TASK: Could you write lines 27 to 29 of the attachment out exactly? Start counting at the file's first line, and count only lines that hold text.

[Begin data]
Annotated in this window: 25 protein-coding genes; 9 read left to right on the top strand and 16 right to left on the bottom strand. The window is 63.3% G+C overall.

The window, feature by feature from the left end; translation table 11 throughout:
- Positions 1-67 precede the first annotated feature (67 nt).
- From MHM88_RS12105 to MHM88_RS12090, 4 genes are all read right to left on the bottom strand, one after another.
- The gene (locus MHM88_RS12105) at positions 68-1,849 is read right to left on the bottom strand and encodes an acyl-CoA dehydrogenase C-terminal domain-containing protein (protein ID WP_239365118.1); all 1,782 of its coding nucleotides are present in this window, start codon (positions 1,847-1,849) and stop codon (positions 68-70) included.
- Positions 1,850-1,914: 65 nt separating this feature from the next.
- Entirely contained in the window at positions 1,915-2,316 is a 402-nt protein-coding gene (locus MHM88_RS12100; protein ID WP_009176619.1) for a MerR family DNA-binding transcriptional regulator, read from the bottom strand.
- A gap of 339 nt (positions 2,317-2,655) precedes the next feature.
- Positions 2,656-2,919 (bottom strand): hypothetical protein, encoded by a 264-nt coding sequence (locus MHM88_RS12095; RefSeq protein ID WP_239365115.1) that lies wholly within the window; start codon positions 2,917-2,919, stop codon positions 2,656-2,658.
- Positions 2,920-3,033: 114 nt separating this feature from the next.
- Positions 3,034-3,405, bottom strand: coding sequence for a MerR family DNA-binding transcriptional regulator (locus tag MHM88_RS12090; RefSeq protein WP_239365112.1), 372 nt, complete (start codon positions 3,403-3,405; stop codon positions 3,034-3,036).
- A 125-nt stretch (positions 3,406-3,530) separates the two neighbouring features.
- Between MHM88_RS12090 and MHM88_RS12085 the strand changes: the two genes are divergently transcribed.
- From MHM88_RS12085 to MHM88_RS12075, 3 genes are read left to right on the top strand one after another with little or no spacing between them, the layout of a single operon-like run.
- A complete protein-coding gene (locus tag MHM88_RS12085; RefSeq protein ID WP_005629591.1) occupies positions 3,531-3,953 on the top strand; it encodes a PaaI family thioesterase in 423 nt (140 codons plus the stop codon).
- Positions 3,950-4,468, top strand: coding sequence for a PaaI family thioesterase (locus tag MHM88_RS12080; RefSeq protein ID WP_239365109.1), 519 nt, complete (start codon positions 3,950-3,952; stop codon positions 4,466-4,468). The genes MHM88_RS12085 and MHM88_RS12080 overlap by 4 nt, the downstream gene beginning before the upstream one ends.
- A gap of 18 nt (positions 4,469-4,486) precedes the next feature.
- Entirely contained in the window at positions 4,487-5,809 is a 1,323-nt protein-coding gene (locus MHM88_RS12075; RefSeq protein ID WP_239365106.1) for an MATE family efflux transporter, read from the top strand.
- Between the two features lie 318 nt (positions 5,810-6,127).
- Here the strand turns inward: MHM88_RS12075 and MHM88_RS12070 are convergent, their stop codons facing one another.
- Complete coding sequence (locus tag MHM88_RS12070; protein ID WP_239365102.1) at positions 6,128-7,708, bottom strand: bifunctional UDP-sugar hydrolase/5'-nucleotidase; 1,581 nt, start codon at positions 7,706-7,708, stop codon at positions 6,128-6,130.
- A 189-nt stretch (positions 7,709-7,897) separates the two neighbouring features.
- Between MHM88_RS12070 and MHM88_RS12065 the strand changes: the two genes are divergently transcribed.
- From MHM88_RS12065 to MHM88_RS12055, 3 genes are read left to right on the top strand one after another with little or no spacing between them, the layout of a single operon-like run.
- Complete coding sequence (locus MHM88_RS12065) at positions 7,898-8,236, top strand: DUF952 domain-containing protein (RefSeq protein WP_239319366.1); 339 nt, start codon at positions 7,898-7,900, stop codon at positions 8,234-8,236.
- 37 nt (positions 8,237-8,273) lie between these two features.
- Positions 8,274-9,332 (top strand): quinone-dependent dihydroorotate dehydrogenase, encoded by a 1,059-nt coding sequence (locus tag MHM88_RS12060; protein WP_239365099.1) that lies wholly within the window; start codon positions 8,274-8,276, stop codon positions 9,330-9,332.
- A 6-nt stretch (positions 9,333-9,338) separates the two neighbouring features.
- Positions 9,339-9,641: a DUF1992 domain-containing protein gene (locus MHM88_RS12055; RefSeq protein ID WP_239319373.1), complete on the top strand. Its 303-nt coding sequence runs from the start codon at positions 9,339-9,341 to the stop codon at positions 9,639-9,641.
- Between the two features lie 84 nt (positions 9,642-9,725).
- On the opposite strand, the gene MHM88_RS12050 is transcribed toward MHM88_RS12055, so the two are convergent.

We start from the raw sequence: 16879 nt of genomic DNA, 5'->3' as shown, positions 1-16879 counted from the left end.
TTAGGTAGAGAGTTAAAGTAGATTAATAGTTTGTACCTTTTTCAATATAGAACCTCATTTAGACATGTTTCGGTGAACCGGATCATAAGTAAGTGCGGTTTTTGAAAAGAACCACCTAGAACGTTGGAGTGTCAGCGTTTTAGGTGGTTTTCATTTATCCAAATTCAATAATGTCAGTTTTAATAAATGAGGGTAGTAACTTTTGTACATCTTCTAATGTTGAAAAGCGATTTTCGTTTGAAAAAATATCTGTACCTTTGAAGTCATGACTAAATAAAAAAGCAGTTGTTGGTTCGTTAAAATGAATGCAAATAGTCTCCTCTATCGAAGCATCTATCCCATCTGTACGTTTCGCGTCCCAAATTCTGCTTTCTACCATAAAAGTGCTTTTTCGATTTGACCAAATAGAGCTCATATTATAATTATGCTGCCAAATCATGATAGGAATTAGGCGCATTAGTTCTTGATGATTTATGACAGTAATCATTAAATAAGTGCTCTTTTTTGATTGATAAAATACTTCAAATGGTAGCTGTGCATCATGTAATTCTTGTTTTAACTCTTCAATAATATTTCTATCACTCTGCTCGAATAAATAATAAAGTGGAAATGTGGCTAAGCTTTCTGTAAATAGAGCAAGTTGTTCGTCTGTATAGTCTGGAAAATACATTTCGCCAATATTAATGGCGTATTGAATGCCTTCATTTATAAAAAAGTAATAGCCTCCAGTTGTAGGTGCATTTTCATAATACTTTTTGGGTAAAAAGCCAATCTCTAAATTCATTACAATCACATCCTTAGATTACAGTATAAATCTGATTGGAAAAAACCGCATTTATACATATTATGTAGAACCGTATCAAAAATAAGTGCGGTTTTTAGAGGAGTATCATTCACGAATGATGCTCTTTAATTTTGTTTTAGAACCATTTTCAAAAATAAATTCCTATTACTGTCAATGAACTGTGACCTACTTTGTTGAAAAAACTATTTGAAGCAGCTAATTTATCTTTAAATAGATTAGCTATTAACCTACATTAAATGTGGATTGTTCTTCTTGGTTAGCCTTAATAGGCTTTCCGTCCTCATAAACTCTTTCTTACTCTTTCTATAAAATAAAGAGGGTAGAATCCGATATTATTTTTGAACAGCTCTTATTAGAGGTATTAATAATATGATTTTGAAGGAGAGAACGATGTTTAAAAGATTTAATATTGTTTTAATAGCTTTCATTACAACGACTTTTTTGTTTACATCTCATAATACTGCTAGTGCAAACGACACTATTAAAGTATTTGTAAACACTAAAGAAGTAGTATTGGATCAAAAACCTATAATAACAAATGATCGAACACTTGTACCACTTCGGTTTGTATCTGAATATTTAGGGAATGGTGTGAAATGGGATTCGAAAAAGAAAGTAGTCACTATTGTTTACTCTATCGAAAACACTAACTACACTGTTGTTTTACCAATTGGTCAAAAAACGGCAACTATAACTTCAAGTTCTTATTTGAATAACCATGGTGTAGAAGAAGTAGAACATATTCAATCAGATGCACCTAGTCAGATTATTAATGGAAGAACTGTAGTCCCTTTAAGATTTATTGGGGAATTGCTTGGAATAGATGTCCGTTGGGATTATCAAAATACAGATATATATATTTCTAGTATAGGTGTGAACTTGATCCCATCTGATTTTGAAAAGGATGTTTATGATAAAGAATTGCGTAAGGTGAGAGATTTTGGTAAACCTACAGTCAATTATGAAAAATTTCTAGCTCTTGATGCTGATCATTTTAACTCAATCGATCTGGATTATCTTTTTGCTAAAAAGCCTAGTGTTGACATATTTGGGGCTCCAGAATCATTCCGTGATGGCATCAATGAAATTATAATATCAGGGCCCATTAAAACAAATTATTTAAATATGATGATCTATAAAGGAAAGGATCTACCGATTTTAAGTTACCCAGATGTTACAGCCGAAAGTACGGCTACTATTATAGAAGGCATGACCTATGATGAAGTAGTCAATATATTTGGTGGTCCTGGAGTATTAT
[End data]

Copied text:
- Positions 8,274-9,332 (top strand): quinone-dependent dihydroorotate dehydrogenase, encoded by a 1,059-nt coding sequence (locus tag MHM88_RS12060; protein WP_239365099.1) that lies wholly within the window; start codon positions 8,274-8,276, stop codon positions 9,330-9,332.
- A 6-nt stretch (positions 9,333-9,338) separates the two neighbouring features.
- Positions 9,339-9,641: a DUF1992 domain-containing protein gene (locus MHM88_RS12055; RefSeq protein ID WP_239319373.1), complete on the top strand. Its 303-nt coding sequence runs from the start codon at positions 9,339-9,341 to the stop codon at positions 9,639-9,641.